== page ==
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Cyber security for industrial automation and control systems
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Many power stations and industrial plants are not equipped to deal with cyber security threats. A key issue, according to a recent IEC Technology Report, is that security is too often understood only in terms of IT (information technology).

Those responsible for security often overlook the operational constraints in sectors such as energy, manufacturing, healthcare or transport. The growth of connected devices has accelerated the convergence of the once separate domains of IT and operational technology (OT).

From a cyber security perspective, the challenge is that unlike business systems, industrial automation and control systems (IACS) are actually designed to facilitate ease of access from different networks. That is because industrial environments have to cope with different kinds of risk.

IT security focuses in equal measure on protecting the confidentiality, integrity and availability of data — the so-called ‘C-I-A triad’. In the world of OT, however, availability is of foremost importance.

Priorities for OT environments focus on health and safety and protecting the environment. In the event of an emergency in order to be able to protect personnel or to minimize the impacts of natural disasters, it is therefore vital that operators can receive accurate and timely information and can quickly take appropriate actions, such as shutting off power or shifting to backup equipment.

SCADA systems, which are used to oversee electric grids as well as plant and machinery in industrial installations, often rely on “security by obscurity”, reflecting the ingrained mindset that since no one knows or cares about their communications systems or their data, they don’t need to protect it. However, SCADA systems can now have widespread communication networks increasingly reaching directly or indirectly into thousands of facilities, with increasing threats (both deliberate and inadvertent) potentially causing serious harm to people and to equipment.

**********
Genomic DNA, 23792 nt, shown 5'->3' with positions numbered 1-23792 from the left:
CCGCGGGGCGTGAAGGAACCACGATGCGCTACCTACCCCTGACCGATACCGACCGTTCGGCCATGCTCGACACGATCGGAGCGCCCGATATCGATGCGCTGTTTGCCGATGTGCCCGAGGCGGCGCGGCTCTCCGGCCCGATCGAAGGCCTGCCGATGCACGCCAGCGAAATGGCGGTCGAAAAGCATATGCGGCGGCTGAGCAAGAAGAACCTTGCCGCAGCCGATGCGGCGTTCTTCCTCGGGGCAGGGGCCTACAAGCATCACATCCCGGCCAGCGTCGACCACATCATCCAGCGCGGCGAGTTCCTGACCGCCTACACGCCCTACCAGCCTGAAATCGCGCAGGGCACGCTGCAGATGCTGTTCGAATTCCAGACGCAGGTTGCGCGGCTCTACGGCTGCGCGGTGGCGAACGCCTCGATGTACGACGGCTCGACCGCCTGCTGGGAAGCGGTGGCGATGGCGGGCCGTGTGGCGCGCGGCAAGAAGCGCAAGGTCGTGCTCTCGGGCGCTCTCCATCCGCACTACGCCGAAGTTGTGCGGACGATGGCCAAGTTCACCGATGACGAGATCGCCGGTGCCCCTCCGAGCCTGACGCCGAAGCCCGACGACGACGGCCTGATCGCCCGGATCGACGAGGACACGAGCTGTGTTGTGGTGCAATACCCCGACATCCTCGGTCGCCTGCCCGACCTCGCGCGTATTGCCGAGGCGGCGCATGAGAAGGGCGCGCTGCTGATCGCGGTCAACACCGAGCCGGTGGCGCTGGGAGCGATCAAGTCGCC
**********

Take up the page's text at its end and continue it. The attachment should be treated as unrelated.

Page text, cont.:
The retrofitting of appropriate and effective security measures has therefore become quite difficult for these SCADA systems. In the world of IT, for example, intrusion detection and prevention systems (IDPSs), are on the frontline of defence against malware.

IDPSs are usually software applications that eavesdrop on network traffic. Depending on how they are configured, IDPSs can do everything from reporting intrusions to taking actions aimed at preventing or mitigating the impact of breaches. The challenge with SCADA systems is how to distinguish between normal data and potentially intrusive data that could cause harm.

International standards provide solutions to many of these challenges based on global best practices. For example, IEC 62443, is designed to keep OT systems running. It can be applied to any industrial environment, including critical infrastructure facilities, such as power utilities or nuclear plants, as well as in the health and transport sectors.

The industrial cybersecurity programme of the IECEE — the IEC System for Conformity Assessment Schemes for Electrotechnical Equipment and Components — tests and certifies cybersecurity in the industrial automation sector. The IECEE Conformity Assessment Scheme includes a programme that provides certification to standards within the IEC 62443 series.

 

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